Loyang Tua Pek Kong Temple


The Loyang Tua Pek Kong Temple, off Loyang Way, was established in the 1980s. The temple owes its existence to a group of friends, who on finding figurines of different religions abandoned on a beach, brought them together and housed them under a unique mixed-religion temple. The Loyang Tua Pek Kong Temple has Buddhist, Hindu and Taoist deities and a Muslim Kramat (shrine) within its premises. 

Description
In the 1980s a group of fishing buddies, including Paul Tan and Huang Zhong Ting, stumbled across Buddhist, Hindu and Taoist statues strewn across the beach at the end of the Loyang Industrial Area. They built a small hut made of bricks and zinc sheets to house the figurines. This humble construction served as a makeshift temple. It also included a Kramat to honour a holy Muslim man. It is believed that a sign was received by some people to build the holy kramat here. Soon, scores of people, mainly those working in the Loyang Industrial Area, were visiting the temple. Miraculous powers were attributed to the temple as devotees claimed that their prayers for prosperity and wealth were never denied. Unfortunately however, in 1996, the hut was razed to the ground by a fire. The Taoist statue of Tua Pek Kong, the God of Prosperity, was the only one that survived and escaped from the fire unscathed. New premises to house the deities and the kramat had to be built. Through public donations that poured in, a new temple complex was built over a 1,400 sq m area at the same site. The temple was named after the Prosperity God, Tua Pek Kong the statue which miraculously escaped from the fire.

The temple is still run by public donations. The number of visitors to the temple is around 20,000 per month despite the fact that bus services are limited to weekdays and the last bus stop is a half an hour walk away. The temple still accepts statues of deities and any devotee can adopt or take a figurine of a deity for free after offering a prayer. The temple complex is open 24 hours a day and it has become a tourist attraction in the recent years. One of the temple's claims to fame is the presence of a 2 m tall statue of the Hindu God Ganesha, which is said to be the tallest Ganesha statue in any temple in India or Singapore. Another attraction here is the lighting of strings of non-hazardous firecrackers.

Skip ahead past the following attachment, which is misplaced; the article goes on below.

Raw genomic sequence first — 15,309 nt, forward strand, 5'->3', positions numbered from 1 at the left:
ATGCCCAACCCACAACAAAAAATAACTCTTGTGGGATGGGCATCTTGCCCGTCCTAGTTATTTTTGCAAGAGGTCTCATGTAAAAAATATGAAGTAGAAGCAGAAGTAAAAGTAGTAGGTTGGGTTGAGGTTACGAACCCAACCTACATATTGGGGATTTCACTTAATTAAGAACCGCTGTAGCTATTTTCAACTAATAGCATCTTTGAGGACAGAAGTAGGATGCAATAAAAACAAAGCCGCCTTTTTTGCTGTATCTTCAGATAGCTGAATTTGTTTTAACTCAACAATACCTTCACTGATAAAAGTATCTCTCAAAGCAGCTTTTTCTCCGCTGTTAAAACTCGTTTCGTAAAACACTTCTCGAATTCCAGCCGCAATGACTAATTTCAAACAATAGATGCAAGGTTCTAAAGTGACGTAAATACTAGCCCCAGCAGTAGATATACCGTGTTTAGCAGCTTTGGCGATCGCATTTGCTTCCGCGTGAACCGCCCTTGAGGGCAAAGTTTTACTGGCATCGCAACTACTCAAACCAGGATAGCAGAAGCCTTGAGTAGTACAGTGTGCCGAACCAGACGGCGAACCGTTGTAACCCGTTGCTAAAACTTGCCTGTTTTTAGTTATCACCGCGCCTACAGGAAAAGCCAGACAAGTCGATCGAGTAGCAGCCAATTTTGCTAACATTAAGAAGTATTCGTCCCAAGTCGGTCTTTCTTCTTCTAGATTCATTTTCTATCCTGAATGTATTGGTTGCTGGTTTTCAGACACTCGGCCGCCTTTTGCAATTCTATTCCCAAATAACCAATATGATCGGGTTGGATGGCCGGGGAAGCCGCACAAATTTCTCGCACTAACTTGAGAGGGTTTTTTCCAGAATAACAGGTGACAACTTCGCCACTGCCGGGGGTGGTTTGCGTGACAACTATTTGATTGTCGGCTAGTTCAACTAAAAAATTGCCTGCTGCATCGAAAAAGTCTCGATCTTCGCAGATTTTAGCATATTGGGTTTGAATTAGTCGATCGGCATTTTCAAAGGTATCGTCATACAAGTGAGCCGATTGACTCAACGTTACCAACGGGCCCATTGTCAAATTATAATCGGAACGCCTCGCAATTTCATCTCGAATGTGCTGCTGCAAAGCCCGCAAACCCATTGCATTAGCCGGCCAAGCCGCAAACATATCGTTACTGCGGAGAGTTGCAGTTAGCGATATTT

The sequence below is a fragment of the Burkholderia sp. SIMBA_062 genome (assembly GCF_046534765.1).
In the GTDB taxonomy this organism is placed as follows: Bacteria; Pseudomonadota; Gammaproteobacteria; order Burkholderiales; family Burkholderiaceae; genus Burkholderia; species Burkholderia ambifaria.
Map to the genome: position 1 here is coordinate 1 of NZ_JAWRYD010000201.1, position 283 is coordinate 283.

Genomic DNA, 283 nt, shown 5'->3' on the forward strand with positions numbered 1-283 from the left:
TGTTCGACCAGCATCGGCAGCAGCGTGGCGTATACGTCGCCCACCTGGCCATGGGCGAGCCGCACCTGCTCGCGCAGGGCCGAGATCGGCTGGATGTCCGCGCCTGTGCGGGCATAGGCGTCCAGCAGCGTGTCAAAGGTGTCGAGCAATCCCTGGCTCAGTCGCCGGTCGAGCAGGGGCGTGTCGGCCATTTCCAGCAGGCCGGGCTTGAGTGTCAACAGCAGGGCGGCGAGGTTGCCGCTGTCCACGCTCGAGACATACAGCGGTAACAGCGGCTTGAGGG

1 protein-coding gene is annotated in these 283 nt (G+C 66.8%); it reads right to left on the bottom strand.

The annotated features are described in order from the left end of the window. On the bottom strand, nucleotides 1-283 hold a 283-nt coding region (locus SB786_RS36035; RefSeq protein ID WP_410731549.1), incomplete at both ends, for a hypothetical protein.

In June 2003, the lease on the land on which the temple is situated expired. The temple authorities therefore procured a new site close to the present temple for the construction of a new temple complex. In August 2007, the temple officially relocated to its new premises at 20 Loyang Way. The new compound cost $12 million to build and its construction was completed funded by public donations.



Author
Naidu Ratnala Thulaja



References 
Lip, E. (1983). Chinese temple architecture in Singapore (pp. 36-41). Singapore: Singapore University Press.
(Call no.: RSING 726.1951095957 LIP)

Ho, K. (2002, May 27). Adding snap, crackle and pop. The Straits Times, Life!

James, J. (2001, March 13). Different Religions ... Coming Together -- They come to worship together. The Straits Times, Home, p. 2.

Neo, H. M. (2003, June 6). Mixed-religion temple to move; Temple, which has Hindu, Taoist and Buddhist deities and a Muslim kramat, is now sitting on JTC land. It has found a new site nearby. The Straits Times, Singapore.
 

Some inter-religious places of worship. (2007, September 23). The Straits Times, Life, p. L10. Retrieved from NewspaperSG.

There’s always time to read. (2007, August 4). The Straits Times, Home, p. H2. Retrieved from NewspaperSG.


The information in this article is valid as at 10 October 2013 and correct as far as we are able to ascertain from our sources. It is not intended to be an exhaustive or complete history of the subject. Please contact the Library for further reading materials on the topic.

Subject
Architecture and Landscape>>Building Types>>Religious Buildings
Temples, Chinese--Singapore
Shrines--Singapore
Arts>>Architecture>>Religious buildings

All Rights Reserved. National Library Board Singapore 2004.